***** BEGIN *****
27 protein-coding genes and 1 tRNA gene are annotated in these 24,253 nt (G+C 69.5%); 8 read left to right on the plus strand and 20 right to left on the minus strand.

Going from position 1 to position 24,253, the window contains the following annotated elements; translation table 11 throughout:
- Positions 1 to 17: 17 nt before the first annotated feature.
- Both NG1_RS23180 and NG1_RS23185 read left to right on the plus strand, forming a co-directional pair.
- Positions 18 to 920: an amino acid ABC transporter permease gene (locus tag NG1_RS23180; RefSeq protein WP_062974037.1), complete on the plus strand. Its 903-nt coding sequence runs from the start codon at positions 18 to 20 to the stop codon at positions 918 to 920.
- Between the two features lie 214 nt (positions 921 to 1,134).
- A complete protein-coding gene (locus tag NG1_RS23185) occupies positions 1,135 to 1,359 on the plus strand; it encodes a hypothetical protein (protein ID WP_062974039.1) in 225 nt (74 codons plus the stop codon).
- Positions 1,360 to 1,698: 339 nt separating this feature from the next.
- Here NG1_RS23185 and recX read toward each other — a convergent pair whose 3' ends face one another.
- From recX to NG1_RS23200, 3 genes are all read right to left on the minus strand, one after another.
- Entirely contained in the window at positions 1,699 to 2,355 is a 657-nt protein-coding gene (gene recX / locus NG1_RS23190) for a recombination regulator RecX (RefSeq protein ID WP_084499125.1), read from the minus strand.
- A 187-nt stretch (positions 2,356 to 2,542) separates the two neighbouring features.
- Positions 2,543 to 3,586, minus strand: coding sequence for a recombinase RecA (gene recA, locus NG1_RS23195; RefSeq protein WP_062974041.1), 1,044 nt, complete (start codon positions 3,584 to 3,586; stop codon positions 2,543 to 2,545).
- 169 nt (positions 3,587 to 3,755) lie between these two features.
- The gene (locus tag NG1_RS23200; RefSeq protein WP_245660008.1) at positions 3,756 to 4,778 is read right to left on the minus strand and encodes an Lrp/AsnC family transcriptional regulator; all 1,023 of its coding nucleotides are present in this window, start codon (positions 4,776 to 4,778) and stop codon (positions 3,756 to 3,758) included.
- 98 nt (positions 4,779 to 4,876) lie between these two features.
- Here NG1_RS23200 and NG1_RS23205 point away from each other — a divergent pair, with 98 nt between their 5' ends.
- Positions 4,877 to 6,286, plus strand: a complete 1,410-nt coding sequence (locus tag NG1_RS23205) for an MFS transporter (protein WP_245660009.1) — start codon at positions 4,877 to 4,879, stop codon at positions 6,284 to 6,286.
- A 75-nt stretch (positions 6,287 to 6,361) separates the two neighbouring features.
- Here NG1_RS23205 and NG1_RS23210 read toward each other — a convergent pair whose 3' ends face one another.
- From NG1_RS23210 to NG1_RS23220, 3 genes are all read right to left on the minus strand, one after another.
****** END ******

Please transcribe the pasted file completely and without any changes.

27 protein-coding genes and 1 tRNA gene are annotated in these 24,253 nt (G+C 69.5%); 8 read left to right on the plus strand and 20 right to left on the minus strand.

Going from position 1 to position 24,253, the window contains the following annotated elements; translation table 11 throughout:
- Positions 1 to 17: 17 nt before the first annotated feature.
- Both NG1_RS23180 and NG1_RS23185 read left to right on the plus strand, forming a co-directional pair.
- Positions 18 to 920: an amino acid ABC transporter permease gene (locus tag NG1_RS23180; RefSeq protein WP_062974037.1), complete on the plus strand. Its 903-nt coding sequence runs from the start codon at positions 18 to 20 to the stop codon at positions 918 to 920.
- Between the two features lie 214 nt (positions 921 to 1,134).
- A complete protein-coding gene (locus tag NG1_RS23185) occupies positions 1,135 to 1,359 on the plus strand; it encodes a hypothetical protein (protein ID WP_062974039.1) in 225 nt (74 codons plus the stop codon).
- Positions 1,360 to 1,698: 339 nt separating this feature from the next.
- Here NG1_RS23185 and recX read toward each other — a convergent pair whose 3' ends face one another.
- From recX to NG1_RS23200, 3 genes are all read right to left on the minus strand, one after another.
- Entirely contained in the window at positions 1,699 to 2,355 is a 657-nt protein-coding gene (gene recX / locus NG1_RS23190) for a recombination regulator RecX (RefSeq protein ID WP_084499125.1), read from the minus strand.
- A 187-nt stretch (positions 2,356 to 2,542) separates the two neighbouring features.
- Positions 2,543 to 3,586, minus strand: coding sequence for a recombinase RecA (gene recA, locus NG1_RS23195; RefSeq protein WP_062974041.1), 1,044 nt, complete (start codon positions 3,584 to 3,586; stop codon positions 2,543 to 2,545).
- 169 nt (positions 3,587 to 3,755) lie between these two features.
- The gene (locus tag NG1_RS23200; RefSeq protein WP_245660008.1) at positions 3,756 to 4,778 is read right to left on the minus strand and encodes an Lrp/AsnC family transcriptional regulator; all 1,023 of its coding nucleotides are present in this window, start codon (positions 4,776 to 4,778) and stop codon (positions 3,756 to 3,758) included.
- 98 nt (positions 4,779 to 4,876) lie between these two features.
- Here NG1_RS23200 and NG1_RS23205 point away from each other — a divergent pair, with 98 nt between their 5' ends.
- Positions 4,877 to 6,286, plus strand: a complete 1,410-nt coding sequence (locus tag NG1_RS23205) for an MFS transporter (protein WP_245660009.1) — start codon at positions 4,877 to 4,879, stop codon at positions 6,284 to 6,286.
- A 75-nt stretch (positions 6,287 to 6,361) separates the two neighbouring features.
- Here NG1_RS23205 and NG1_RS23210 read toward each other — a convergent pair whose 3' ends face one another.
- From NG1_RS23210 to NG1_RS23220, 3 genes are all read right to left on the minus strand, one after another.